Grocery shopping without HEB sucked, but Wegmans (HEB meets Trader Joe’s, but pricey) and Publix (Handy Andy in looks but without the culture) helped me out. Staying in the Rust Belt meant there wasn’t much to do, except for drinking, which also happens to be a great vacation spot in Miami. Moving far to the north was definitely a culture shock, as was moving to a predominantly Latino, Caribbean rather than Tejano-dominated city.

I'm sure HEB in Bandera and 1604 has its own zip code.

I’m sure HEB in Bandera and 1604 has its own zip code.

Courtesy of HEB LP

I can go on, but I’ll fight anyone who tries to say my San Antonio drivers are the worst. Yes, a lot of drivers here will zoom through four lanes to exit, never use their flash, and stack entire bedroom sets in the truck bed instead of renting the engine. Miami drivers are always rude, have an “me first” mentality (both dangerous and inconsiderate), and drive incredibly fast, even on crowded, crowded roads not intended for speeds over 40 mph. They will cut you down as if it is life or death and then get angry with you for it. To this day, my sister, who is the most reckless driver I know (I’ve slipped through the back seat and bumped my head on the roof on some occasions), still cringes at the thought of the Miami drivers.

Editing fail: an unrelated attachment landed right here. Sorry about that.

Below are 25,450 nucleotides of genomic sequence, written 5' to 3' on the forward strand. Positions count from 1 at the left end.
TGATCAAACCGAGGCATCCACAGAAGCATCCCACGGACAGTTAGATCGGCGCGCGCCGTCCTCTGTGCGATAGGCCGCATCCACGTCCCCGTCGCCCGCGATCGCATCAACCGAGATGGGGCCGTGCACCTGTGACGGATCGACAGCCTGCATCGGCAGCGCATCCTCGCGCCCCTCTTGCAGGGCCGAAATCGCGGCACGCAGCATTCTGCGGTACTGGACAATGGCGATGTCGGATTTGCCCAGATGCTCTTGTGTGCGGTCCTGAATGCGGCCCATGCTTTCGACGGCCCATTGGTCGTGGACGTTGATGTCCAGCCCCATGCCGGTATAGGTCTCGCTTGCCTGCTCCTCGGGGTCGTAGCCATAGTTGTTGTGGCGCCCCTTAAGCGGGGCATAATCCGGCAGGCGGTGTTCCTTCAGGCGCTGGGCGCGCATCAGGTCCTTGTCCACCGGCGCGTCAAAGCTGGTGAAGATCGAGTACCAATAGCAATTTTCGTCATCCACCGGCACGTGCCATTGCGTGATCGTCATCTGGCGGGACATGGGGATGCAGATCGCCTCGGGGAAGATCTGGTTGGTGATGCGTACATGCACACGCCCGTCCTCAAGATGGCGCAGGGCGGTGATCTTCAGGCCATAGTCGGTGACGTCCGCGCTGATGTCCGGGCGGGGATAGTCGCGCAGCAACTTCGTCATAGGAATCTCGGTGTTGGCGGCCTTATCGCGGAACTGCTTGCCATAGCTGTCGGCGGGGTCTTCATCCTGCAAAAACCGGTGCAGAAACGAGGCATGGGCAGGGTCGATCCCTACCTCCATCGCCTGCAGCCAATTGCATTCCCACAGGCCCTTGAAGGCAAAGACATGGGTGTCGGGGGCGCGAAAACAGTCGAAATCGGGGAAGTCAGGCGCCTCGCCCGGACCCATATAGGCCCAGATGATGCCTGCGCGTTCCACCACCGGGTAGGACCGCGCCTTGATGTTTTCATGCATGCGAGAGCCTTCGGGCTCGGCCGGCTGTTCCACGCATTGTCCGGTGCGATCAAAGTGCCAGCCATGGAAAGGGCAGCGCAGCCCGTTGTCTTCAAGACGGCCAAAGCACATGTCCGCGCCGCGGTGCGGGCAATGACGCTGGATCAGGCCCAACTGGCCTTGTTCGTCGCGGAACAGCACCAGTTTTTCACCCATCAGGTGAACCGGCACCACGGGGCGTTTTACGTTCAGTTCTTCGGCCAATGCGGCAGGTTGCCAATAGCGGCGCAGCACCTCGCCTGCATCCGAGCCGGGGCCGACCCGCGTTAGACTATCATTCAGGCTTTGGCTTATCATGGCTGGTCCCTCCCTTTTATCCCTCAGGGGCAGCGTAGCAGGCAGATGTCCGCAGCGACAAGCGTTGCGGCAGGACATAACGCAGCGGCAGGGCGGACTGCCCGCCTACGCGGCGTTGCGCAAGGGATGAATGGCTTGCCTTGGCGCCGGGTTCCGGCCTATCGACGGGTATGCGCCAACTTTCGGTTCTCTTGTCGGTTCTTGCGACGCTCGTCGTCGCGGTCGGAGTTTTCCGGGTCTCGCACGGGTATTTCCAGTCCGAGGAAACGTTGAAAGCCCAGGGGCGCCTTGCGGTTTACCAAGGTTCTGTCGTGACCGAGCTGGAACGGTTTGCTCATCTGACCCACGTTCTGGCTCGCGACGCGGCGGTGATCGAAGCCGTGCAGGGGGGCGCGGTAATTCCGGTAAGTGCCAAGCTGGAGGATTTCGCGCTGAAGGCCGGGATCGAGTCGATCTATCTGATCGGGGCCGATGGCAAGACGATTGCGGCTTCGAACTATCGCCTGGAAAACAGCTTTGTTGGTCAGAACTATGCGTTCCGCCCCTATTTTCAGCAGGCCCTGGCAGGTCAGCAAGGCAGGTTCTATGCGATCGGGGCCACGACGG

Honestly, I sometimes wonder how I didn’t get into a car accident there. I think the Abuela prayer was keeping me safe.

No city is perfect, but if we can make it safely to Market Square during Fiesta, make friends with viejita behind you in line at HEB, or simply enjoy breakfast tacos, that’s some good life.